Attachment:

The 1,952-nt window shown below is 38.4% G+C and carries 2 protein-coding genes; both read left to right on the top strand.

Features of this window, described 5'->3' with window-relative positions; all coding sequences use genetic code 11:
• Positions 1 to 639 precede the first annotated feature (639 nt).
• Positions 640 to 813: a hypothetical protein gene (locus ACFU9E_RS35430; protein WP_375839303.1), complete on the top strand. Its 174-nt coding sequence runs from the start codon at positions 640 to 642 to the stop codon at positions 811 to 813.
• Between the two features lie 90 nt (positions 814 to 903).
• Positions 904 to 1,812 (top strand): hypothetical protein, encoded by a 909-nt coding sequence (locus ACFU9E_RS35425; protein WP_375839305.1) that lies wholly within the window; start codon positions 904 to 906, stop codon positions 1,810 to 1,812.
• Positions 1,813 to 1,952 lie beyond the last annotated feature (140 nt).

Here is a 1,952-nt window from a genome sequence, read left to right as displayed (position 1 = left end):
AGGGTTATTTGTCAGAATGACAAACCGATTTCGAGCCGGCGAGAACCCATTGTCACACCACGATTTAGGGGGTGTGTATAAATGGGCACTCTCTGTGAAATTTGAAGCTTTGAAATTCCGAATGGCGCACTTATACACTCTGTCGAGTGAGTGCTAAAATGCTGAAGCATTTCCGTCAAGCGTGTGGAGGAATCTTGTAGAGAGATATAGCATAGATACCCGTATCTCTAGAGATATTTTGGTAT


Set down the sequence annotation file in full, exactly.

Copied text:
The 1,952-nt window shown below is 38.4% G+C and carries 2 protein-coding genes; both read left to right on the top strand.

Features of this window, described 5'->3' with window-relative positions; all coding sequences use genetic code 11:
• Positions 1 to 639 precede the first annotated feature (639 nt).
• Positions 640 to 813: a hypothetical protein gene (locus ACFU9E_RS35430; protein WP_375839303.1), complete on the top strand. Its 174-nt coding sequence runs from the start codon at positions 640 to 642 to the stop codon at positions 811 to 813.
• Between the two features lie 90 nt (positions 814 to 903).
• Positions 904 to 1,812 (top strand): hypothetical protein, encoded by a 909-nt coding sequence (locus ACFU9E_RS35425; protein WP_375839305.1) that lies wholly within the window; start codon positions 904 to 906, stop codon positions 1,810 to 1,812.
• Positions 1,813 to 1,952 lie beyond the last annotated feature (140 nt).

Here is a 1,952-nt window from a genome sequence, read left to right as displayed (position 1 = left end):
AGGGTTATTTGTCAGAATGACAAACCGATTTCGAGCCGGCGAGAACCCATTGTCACACCACGATTTAGGGGGTGTGTATAAATGGGCACTCTCTGTGAAATTTGAAGCTTTGAAATTCCGAATGGCGCACTTATACACTCTGTCGAGTGAGTGCTAAAATGCTGAAGCATTTCCGTCAAGCGTGTGGAGGAATCTTGTAGAGAGATATAGCATAGATACCCGTATCTCTAGAGATATTTTGGTAT